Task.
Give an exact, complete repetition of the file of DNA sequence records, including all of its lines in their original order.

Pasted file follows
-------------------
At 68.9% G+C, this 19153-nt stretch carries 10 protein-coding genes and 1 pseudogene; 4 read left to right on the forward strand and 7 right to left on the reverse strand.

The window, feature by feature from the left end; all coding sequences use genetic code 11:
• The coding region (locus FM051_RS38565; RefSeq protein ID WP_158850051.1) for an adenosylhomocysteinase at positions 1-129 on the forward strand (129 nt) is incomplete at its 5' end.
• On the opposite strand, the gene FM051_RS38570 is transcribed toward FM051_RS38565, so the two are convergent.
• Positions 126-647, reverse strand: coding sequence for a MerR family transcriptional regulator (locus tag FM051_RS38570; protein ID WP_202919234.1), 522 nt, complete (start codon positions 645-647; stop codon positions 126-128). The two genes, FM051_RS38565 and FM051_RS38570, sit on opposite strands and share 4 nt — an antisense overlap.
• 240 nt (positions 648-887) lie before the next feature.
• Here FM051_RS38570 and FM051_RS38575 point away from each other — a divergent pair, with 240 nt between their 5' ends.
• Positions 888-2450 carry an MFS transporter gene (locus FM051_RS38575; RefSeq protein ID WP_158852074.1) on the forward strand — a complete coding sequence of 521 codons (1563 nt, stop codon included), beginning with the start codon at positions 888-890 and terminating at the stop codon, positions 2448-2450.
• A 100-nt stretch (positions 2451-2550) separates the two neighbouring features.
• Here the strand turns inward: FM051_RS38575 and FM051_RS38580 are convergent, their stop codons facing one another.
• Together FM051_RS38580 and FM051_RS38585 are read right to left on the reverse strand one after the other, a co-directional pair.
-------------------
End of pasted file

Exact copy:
At 68.9% G+C, this 19153-nt stretch carries 10 protein-coding genes and 1 pseudogene; 4 read left to right on the forward strand and 7 right to left on the reverse strand.

The window, feature by feature from the left end; all coding sequences use genetic code 11:
• The coding region (locus FM051_RS38565; RefSeq protein ID WP_158850051.1) for an adenosylhomocysteinase at positions 1-129 on the forward strand (129 nt) is incomplete at its 5' end.
• On the opposite strand, the gene FM051_RS38570 is transcribed toward FM051_RS38565, so the two are convergent.
• Positions 126-647, reverse strand: coding sequence for a MerR family transcriptional regulator (locus tag FM051_RS38570; protein ID WP_202919234.1), 522 nt, complete (start codon positions 645-647; stop codon positions 126-128). The two genes, FM051_RS38565 and FM051_RS38570, sit on opposite strands and share 4 nt — an antisense overlap.
• 240 nt (positions 648-887) lie before the next feature.
• Here FM051_RS38570 and FM051_RS38575 point away from each other — a divergent pair, with 240 nt between their 5' ends.
• Positions 888-2450 carry an MFS transporter gene (locus FM051_RS38575; RefSeq protein ID WP_158852074.1) on the forward strand — a complete coding sequence of 521 codons (1563 nt, stop codon included), beginning with the start codon at positions 888-890 and terminating at the stop codon, positions 2448-2450.
• A 100-nt stretch (positions 2451-2550) separates the two neighbouring features.
• Here the strand turns inward: FM051_RS38575 and FM051_RS38580 are convergent, their stop codons facing one another.
• Together FM051_RS38580 and FM051_RS38585 are read right to left on the reverse strand one after the other, a co-directional pair.